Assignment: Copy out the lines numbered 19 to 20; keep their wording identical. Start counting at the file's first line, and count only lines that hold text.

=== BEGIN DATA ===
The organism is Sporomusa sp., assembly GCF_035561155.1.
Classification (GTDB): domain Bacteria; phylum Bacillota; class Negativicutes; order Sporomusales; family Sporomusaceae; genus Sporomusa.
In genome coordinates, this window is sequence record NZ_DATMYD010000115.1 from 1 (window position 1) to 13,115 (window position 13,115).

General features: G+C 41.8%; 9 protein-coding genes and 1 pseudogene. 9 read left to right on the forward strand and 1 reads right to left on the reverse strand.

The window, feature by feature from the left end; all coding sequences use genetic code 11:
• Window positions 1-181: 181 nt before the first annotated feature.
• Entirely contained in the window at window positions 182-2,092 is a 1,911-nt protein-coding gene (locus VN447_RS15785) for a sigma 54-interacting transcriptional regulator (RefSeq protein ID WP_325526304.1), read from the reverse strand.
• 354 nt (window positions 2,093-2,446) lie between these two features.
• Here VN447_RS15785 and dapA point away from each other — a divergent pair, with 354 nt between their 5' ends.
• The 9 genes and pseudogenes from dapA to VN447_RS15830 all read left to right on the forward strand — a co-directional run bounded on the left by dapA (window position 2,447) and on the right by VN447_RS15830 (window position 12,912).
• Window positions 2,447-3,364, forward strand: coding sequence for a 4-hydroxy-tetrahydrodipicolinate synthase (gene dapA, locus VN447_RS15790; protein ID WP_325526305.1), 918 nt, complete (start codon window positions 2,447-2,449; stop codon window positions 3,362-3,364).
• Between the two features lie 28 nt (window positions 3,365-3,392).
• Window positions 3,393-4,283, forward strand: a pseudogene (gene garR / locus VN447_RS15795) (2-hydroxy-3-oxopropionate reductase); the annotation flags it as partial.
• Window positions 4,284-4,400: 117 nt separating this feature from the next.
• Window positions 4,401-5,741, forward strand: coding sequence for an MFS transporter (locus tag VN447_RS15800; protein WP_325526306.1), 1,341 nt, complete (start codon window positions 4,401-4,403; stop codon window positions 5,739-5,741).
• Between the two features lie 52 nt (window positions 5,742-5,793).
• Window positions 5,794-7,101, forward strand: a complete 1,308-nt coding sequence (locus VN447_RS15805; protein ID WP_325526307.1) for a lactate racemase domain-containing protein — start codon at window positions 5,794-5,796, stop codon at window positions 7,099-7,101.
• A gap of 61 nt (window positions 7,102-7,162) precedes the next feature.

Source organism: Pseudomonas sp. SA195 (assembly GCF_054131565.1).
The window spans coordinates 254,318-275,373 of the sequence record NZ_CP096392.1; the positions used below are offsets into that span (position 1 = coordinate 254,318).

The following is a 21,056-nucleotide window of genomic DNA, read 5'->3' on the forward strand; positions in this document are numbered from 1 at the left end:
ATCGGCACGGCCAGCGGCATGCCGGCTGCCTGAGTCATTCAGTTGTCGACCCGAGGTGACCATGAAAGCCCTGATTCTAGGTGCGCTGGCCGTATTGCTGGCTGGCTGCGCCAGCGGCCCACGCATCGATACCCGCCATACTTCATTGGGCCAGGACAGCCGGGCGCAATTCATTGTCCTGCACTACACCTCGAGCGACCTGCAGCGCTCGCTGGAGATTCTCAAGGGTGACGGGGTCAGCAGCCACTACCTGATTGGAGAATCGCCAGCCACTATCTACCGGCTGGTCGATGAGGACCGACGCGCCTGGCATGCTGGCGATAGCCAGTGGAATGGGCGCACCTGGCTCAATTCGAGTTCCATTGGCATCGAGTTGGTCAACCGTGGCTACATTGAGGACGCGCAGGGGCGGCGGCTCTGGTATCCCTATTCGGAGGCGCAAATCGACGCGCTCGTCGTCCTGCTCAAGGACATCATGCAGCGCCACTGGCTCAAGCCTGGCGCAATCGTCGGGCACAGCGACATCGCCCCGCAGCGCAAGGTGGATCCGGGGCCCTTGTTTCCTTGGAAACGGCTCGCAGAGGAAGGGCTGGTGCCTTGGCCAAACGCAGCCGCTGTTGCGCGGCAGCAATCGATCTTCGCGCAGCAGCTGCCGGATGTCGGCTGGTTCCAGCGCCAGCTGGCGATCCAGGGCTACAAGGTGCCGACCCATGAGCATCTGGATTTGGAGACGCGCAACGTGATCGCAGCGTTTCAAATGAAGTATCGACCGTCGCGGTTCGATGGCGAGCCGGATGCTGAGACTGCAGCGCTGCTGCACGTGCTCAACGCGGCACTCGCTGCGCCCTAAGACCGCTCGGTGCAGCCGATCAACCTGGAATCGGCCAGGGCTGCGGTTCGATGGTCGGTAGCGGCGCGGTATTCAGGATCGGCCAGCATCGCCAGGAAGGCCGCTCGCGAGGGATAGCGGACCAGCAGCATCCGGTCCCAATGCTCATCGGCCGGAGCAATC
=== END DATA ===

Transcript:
Source organism: Pseudomonas sp. SA195 (assembly GCF_054131565.1).
The window spans coordinates 254,318-275,373 of the sequence record NZ_CP096392.1; the positions used below are offsets into that span (position 1 = coordinate 254,318).